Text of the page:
“When residents of the society insisted on seeing copies of the indemnity bonds, the accused purchased stamp papers and prepared back-dated indemnity bonds,” alleges Shaikh. Another resident, S B Naik, moved the HC alleging fraud. The court asked the additional controller of stamps (Mumbai) to investigate. The investigation revealed that the dates on the indemnity bonds were forged. An officer at Bandra police station said a complaint was registered under Sections 465, 467 and 471 of the IPC.
HIGH COURT ORDERS FRESH ELECTIONS TO MANAGING COMMITTEE OF INDUSTRIAL COOPERATIVE SOCIETY
Posted: Dec 25, 2007 - Article Directory, India
Mumbai, December 25 The Bombay High Court recently ordered fresh elections to the managing committee of an industrial cooperative society in Chunabhatti. Following their removal from the committee for non-execution of bonds under the Maharashtra Cooperative Societies Act, Deepak Rao and others had moved the HC contesting the order passed by the Divisional Joint Registrar as he was “facing corruption charges and his anticipatory bail application was rejected by the sessions court”.
The Managing Committee of the Shri Mahalakshmi Industrial Premises Cooperative Society Ltd was superseded by an order of the Deputy Registrar of Cooperative Societies on July 6. The members challenged the order before the Divisional Joint Registrar Shivaji Pahinkar — who is under suspension, according to Assistant Government Pleader G W Mattos. Pahinkar dismissed their appeal on October 23, following which the members moved the HC.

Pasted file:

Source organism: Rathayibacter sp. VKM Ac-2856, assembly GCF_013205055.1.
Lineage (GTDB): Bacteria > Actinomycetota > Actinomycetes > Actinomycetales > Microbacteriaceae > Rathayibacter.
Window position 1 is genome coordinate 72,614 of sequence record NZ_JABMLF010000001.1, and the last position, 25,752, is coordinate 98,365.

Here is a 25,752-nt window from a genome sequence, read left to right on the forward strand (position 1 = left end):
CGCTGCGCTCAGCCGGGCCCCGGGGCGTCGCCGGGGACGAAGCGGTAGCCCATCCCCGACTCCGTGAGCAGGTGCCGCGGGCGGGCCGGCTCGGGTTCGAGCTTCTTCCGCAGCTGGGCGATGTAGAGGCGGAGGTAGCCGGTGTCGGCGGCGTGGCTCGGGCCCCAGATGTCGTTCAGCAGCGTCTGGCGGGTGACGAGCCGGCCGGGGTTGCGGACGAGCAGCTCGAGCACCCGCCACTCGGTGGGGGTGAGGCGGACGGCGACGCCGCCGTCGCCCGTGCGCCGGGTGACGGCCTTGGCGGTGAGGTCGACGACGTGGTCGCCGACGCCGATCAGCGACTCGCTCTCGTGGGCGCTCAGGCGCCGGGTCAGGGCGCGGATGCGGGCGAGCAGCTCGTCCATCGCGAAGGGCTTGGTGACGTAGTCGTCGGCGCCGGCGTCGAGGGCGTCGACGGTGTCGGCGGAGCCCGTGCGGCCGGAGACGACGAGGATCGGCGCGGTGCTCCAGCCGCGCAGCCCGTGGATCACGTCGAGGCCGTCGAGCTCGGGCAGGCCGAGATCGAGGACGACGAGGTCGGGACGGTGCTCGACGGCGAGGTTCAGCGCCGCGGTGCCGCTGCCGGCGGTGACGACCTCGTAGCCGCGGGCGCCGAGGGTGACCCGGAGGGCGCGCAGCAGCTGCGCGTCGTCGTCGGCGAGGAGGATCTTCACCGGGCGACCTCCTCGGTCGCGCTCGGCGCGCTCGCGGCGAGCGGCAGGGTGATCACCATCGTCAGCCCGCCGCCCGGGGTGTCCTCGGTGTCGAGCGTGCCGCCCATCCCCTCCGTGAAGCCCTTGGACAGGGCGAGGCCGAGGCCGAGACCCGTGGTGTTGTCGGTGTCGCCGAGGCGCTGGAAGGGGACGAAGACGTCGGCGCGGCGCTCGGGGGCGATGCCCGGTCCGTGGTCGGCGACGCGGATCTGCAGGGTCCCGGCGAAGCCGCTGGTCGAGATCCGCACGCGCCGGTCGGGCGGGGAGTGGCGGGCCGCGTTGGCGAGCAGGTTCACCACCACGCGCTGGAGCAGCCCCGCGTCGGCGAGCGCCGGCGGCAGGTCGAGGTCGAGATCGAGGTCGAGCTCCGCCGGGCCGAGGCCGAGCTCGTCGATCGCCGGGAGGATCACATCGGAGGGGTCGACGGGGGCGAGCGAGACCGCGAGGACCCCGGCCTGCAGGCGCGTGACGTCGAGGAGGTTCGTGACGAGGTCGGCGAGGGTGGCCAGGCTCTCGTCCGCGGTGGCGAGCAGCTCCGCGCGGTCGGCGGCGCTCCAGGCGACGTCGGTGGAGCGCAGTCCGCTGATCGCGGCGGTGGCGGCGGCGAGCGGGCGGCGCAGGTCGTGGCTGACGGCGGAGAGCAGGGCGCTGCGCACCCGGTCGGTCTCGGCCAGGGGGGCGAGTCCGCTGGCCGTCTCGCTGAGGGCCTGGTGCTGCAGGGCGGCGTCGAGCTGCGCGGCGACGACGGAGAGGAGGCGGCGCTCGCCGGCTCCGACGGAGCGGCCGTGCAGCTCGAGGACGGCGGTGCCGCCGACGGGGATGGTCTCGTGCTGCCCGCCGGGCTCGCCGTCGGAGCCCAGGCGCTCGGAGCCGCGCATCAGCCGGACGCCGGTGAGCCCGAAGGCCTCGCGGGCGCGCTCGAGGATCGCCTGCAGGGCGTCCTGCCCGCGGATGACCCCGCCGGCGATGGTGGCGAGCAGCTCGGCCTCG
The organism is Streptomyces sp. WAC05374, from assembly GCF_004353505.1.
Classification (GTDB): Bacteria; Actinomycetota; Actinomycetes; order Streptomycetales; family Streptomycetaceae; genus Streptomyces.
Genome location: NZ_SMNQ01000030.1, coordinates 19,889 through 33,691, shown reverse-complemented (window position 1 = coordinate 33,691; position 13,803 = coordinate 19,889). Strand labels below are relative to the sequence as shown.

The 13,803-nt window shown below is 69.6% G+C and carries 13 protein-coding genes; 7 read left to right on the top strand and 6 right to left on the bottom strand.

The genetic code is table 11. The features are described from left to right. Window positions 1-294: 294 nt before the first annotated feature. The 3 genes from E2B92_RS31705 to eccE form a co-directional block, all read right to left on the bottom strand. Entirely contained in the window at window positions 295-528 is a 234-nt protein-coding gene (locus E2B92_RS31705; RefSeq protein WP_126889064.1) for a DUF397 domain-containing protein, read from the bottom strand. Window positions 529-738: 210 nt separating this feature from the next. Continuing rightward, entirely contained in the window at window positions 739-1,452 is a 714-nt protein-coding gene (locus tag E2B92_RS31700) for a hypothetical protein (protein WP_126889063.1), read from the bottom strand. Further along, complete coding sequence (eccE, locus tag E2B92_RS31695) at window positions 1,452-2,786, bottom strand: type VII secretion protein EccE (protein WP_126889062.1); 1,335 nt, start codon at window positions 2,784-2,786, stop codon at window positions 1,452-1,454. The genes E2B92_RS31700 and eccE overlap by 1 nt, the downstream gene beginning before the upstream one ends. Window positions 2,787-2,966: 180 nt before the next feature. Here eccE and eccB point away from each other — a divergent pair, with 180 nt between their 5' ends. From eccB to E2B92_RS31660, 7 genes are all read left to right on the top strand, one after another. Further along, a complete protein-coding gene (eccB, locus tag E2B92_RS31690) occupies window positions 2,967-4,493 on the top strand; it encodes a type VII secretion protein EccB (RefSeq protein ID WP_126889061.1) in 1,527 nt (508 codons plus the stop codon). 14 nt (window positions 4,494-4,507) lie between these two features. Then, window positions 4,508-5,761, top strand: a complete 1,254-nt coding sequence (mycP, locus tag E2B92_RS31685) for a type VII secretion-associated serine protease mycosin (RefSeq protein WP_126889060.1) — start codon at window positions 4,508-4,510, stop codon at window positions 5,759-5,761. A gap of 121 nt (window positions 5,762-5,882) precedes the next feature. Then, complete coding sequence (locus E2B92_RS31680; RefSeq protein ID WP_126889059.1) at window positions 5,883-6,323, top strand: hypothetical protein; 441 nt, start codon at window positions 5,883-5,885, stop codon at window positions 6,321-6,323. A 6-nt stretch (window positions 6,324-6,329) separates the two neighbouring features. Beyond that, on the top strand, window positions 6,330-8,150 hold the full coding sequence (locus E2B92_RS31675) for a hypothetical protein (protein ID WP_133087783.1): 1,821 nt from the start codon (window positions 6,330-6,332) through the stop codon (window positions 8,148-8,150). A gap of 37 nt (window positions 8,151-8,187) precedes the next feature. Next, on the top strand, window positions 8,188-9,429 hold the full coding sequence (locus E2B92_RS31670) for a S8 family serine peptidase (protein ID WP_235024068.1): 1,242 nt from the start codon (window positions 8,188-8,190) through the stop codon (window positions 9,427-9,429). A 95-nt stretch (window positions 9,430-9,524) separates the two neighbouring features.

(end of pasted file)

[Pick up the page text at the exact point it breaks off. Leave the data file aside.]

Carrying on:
According to Mattos, the petitioners contested Pahinkar’s order as he had passed it on October 23, a day after his anticipatory bail application was rejected by the session’s court. The petitioners expressed apprehension that the order was “based on consideration other than merit”, according to Mattos.
According to Mattos, Justice A M Khanwilkar observed that if the petitioners' contention was accepted, the court would have to order an inquiry into the allegations and, if found true, the matter will have to be referred back to the appellate authority for fresh hearing.
Mattos contended before Justice Khanwilkar that the managing committee was removed on technical grounds as they ceased to be members for non-execution of bonds. Mattos submitted that instead of going into allegations and counter-allegations, it would be appropriate to hold fresh elections to the committee.
According to Mattos, observing that the removal was technically correct, the court directed that the three members of the seven who had executed the bonds should continue to function as the Board of Administrators (BoA) instead of the single administrator appointed by the Deputy Registrar of Cooperative Societies on July 6.
Mattos said the HC then directed the Deputy Registrar of Cooperative Societies to issue order in this regard by December 27. The court also directed that elections to the committee should be held within three months. The court has, however, asked the BoA not to take any major policy decisions during this period.
Counselor and Analyst for Redevelopment of Housing Societies